Predictive Value of Hematologic Indices in the Diagnosis of Acute Coronary Syndrome

Authors

  • Kevin Luke Faculty of Medicine, Universitas Airlangga, Surabaya, East Java, Indonesia
  • Bambang Purwanto Department of Physiology, Faculty of Medicine, Universitas Airlangga, Surabaya, East Java, Indonesia
  • Lilik Herawati Department of Physiology, Faculty of Medicine, Universitas Airlangga, Surabaya, East Java, Indonesia
  • Makhyan Jibril Al-Farabi Department of Cardiology and Vascular Medicine, Faculty of Medicine, Universitas Airlangga, Surabaya, East Java, Indonesia; School of Management, Healthcare Entrepreneurship Division, University College London, Gower St, Bloomsbury, WC1E 6BT, London, UK
  • Yudi Her Oktaviono Department of Cardiology and Vascular Medicine, Faculty of Medicine, Universitas Airlangga, Surabaya, East Java, Indonesia

DOI:

https://doi.org/10.3889/oamjms.2019.666

Keywords:

Atherosclerosis, Chest Pain, Complete Blood Count, Inflammation

Abstract

BACKGROUND: Distinguishing between Acute Coronary Syndrom (ACS) and SCAD (Stable Coronary Artery Disease) requires advanced laboratory instrument and electrocardiogram. However, their availabilities in primary care settings in developing countries are limited. Hematologic changes usually occur in the ACS patient and might be valuable to distinguish ACS from SCAD.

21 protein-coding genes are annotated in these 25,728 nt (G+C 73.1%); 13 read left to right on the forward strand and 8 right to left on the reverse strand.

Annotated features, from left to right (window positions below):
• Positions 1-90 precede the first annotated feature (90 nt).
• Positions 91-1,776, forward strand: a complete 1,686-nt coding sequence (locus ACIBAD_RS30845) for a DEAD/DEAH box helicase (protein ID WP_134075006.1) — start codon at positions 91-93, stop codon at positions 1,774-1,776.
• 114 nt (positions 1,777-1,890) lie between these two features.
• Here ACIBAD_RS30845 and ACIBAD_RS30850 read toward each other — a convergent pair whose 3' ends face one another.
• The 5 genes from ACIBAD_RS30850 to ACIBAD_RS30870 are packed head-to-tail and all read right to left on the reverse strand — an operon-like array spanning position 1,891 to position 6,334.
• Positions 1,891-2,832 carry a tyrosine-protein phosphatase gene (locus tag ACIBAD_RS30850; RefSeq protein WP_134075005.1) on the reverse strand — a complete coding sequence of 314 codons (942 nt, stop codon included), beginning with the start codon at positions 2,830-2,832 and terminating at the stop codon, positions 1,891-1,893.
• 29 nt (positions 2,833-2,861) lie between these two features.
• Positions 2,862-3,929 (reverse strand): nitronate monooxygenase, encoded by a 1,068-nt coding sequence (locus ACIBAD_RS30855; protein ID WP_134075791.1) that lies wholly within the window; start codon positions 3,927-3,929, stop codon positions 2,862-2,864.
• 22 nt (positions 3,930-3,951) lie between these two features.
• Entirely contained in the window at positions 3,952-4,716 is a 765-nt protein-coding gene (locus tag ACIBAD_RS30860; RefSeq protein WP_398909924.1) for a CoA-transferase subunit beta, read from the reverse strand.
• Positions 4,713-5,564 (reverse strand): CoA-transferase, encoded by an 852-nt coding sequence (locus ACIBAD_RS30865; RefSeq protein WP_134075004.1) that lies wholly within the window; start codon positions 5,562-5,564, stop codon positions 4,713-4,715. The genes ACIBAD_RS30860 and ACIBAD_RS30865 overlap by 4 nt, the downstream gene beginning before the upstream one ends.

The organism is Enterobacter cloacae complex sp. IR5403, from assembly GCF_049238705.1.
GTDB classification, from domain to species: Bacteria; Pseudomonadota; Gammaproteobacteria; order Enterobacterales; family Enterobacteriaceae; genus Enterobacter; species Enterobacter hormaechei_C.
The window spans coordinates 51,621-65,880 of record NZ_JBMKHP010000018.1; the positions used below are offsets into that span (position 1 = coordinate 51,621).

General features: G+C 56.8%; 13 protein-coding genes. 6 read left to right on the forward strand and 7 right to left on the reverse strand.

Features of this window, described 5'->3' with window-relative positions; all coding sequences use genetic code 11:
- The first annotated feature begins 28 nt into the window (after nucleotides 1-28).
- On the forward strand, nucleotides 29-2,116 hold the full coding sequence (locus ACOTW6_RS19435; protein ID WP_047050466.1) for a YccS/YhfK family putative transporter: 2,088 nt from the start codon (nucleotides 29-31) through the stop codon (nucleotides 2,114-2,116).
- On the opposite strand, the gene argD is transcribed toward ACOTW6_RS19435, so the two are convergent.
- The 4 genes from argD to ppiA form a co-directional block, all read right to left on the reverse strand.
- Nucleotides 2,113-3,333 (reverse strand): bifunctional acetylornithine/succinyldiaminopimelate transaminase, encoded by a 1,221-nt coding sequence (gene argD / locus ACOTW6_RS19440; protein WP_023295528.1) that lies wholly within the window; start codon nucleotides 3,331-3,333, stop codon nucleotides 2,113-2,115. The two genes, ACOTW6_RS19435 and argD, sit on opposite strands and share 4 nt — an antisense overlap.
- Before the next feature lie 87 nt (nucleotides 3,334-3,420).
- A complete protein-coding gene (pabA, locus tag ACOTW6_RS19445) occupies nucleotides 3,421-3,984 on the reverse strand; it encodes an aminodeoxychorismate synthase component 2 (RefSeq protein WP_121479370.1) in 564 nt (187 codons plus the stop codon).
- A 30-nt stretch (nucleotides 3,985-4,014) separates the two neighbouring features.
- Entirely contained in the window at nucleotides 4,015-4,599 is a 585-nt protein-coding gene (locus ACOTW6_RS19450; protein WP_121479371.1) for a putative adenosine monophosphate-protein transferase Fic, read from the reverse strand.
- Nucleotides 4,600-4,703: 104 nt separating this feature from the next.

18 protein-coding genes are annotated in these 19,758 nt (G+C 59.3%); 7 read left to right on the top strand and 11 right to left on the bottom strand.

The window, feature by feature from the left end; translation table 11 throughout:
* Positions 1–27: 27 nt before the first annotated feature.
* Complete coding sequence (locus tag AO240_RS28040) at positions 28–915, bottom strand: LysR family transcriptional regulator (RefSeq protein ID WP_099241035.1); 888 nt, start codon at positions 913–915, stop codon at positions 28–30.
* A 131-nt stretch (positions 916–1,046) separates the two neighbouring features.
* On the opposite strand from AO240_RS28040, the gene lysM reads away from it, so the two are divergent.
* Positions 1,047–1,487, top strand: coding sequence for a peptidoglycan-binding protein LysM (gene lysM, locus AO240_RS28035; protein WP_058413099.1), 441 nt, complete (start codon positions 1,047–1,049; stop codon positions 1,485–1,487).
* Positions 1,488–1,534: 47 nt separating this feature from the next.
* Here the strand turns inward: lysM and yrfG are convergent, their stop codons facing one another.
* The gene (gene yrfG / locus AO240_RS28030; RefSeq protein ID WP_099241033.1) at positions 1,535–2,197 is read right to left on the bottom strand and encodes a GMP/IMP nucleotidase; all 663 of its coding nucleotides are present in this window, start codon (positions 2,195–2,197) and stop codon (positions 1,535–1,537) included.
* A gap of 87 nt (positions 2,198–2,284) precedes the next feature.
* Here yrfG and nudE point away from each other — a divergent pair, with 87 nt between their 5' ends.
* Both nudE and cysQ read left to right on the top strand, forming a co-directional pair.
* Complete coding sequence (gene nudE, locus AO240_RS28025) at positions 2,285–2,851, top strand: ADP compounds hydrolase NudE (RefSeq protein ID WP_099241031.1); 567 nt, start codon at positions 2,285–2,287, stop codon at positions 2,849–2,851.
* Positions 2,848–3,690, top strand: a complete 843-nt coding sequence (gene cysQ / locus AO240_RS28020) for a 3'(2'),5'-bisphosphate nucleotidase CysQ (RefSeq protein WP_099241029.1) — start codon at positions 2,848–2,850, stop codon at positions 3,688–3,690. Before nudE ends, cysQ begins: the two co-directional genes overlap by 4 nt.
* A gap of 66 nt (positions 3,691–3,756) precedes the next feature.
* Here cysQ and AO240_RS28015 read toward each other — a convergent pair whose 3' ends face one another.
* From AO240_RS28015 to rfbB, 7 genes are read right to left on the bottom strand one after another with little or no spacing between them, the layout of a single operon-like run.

AIM: This study compares the hematologic indices between ACS and SCAD patients and analyses its predictive value for ACS.

MATERIAL AND METHODS: A total of 191 patients (79 ACS and 112 SCAD) were enrolled in this study based on the inclusion criteria. Patient’s characteristic, hematologic indices on admission, and the final diagnosis were obtained from medical records. Statistical analyses were done using SPSS 23.0.

RESULTS: In this research MCHC value (33.40 vs. 32.80 g/dL; p < 0.05); WBC (11.16 vs. 7.40 x109/L; p < 0.001); NLR (6.29 vs. 2.18; p < 0.001); and PLR (173.88 vs 122.46; p < 0.001) were significantly higher in ACS compared to SCAD patients. While MPV (6.40 vs. 10.00 fL; p < 0.001) was significantly lower in ACS patients. ROC curve analysis showed MPV had the highest AUC (95%) for ACS diagnosis with an optimum cut-off point at ≤ 8.35 fL (sensitivity 93.6% and specificity 97.3%).

CONCLUSION: There was a significant difference between hematologic indices between ACS and SCAD patients. MPV is the best indices to distinguish ACS.

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Published

2019-08-13

How to Cite

1.
Luke K, Purwanto B, Herawati L, Jibril Al-Farabi M, Her Oktaviono Y. Predictive Value of Hematologic Indices in the Diagnosis of Acute Coronary Syndrome. Open Access Maced J Med Sci [Internet]. 2019 Aug. 13 [cited 2024 Apr. 21];7(15):2428-33. Available from: https://oamjms.eu/index.php/mjms/article/view/oamjms.2019.666

Issue

Section

B - Clinical Sciences

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